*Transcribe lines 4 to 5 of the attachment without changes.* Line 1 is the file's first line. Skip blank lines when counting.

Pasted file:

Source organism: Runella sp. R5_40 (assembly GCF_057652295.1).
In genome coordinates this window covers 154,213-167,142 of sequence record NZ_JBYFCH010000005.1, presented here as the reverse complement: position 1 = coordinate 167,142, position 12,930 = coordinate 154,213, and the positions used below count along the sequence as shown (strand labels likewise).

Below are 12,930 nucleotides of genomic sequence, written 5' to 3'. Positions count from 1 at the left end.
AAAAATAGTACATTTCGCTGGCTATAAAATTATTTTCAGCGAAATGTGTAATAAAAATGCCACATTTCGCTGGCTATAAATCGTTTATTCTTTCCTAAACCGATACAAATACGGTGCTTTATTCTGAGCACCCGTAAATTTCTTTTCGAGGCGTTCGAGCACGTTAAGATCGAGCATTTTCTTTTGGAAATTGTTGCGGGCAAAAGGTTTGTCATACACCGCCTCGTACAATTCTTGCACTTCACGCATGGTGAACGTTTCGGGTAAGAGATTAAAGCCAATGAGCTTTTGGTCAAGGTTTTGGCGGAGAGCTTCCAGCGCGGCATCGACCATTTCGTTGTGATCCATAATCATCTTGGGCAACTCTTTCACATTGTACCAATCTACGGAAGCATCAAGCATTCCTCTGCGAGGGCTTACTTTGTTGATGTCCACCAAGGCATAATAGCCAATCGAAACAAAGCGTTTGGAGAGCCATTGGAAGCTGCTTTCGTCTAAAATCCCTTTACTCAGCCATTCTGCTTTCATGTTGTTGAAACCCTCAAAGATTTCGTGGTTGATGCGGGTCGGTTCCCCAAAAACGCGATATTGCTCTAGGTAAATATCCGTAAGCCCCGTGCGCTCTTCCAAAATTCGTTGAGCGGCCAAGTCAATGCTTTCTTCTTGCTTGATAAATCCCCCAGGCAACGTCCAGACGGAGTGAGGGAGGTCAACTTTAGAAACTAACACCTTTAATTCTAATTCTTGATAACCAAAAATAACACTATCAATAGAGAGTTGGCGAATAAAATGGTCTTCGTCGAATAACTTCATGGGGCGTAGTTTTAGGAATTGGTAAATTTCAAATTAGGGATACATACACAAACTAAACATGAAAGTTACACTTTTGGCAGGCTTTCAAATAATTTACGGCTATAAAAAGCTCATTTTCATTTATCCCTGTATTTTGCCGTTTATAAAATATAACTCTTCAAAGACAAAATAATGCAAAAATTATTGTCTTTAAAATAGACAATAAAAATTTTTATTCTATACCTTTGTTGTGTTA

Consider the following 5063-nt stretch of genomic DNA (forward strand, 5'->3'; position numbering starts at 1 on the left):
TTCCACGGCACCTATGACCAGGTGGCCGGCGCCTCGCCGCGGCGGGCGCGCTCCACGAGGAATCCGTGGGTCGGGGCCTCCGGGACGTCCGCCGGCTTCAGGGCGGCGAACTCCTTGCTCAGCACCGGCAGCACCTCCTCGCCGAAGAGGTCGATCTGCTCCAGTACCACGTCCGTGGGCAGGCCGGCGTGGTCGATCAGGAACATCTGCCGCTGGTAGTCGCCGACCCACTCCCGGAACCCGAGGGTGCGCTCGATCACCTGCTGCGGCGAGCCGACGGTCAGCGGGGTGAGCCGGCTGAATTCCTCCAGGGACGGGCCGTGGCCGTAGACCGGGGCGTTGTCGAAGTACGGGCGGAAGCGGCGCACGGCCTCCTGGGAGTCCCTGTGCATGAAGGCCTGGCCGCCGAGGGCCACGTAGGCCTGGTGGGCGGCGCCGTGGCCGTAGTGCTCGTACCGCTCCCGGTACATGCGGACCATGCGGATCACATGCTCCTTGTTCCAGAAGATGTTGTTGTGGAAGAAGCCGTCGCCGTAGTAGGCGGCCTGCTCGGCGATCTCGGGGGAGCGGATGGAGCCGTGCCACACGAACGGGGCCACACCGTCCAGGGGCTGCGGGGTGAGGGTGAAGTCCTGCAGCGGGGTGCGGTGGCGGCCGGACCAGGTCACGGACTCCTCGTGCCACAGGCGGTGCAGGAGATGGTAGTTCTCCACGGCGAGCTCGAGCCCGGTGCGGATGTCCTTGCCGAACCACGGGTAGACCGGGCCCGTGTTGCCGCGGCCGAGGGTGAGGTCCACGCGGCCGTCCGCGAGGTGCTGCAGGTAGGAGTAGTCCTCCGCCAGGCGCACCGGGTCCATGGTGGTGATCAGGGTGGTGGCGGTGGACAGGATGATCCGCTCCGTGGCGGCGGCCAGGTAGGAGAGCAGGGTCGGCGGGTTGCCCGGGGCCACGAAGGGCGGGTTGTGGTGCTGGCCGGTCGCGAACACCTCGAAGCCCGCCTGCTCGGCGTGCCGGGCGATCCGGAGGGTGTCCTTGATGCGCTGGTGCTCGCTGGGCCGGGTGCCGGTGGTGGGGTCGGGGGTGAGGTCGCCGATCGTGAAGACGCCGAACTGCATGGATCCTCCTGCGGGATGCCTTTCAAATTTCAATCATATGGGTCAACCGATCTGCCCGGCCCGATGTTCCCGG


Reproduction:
AAAAATAGTACATTTCGCTGGCTATAAAATTATTTTCAGCGAAATGTGTAATAAAAATGCCACATTTCGCTGGCTATAAATCGTTTATTCTTTCCTAAACCGATACAAATACGGTGCTTTATTCTGAGCACCCGTAAATTTCTTTTCGAGGCGTTCGAGCACGTTAAGATCGAGCATTTTCTTTTGGAAATTGTTGCGGGCAAAAGGTTTGTCATACACCGCCTCGTACAATTCTTGCACTTCACGCATGGTGAACGTTTCGGGTAAGAGATTAAAGCCAATGAGCTTTTGGTCAAGGTTTTGGCGGAGAGCTTCCAGCGCGGCATCGACCATTTCGTTGTGATCCATAATCATCTTGGGCAACTCTTTCACATTGTACCAATCTACGGAAGCATCAAGCATTCCTCTGCGAGGGCTTACTTTGTTGATGTCCACCAAGGCATAATAGCCAATCGAAACAAAGCGTTTGGAGAGCCATTGGAAGCTGCTTTCGTCTAAAATCCCTTTACTCAGCCATTCTGCTTTCATGTTGTTGAAACCCTCAAAGATTTCGTGGTTGATGCGGGTCGGTTCCCCAAAAACGCGATATTGCTCTAGGTAAATATCCGTAAGCCCCGTGCGCTCTTCCAAAATTCGTTGAGCGGCCAAGTCAATGCTTTCTTCTTGCTTGATAAATCCCCCAGGCAACGTCCAGACGGAGTGAGGGAGGTCAACTTTAGAAACTAACACCTTTAATTCTAATTCTTGATAACCAAAAATAACACTATCAATAGAGAGTTGGCGAATAAAATGGTCTTCGTCGAATAACTTCATGGGGCGTAGTTTTAGGAATTGGTAAATTTCAAATTAGGGATACATACACAAACTAAACATGAAAGTTACACTTTTGGCAGGCTTTCAAATAATTTACGGCTATAAAAAGCTCATTTTCATTTATCCCTGTATTTTGCCGTTTATAAAATATAACTCTTCAAAGACAAAATAATGCAAAAATTATTGTCTTTAAAATAGACAATAAAAATTTTTATTCTATACCTTTGTTGTGTTA

Consider the following 5063-nt stretch of genomic DNA (forward strand, 5'->3'; position numbering starts at 1 on the left):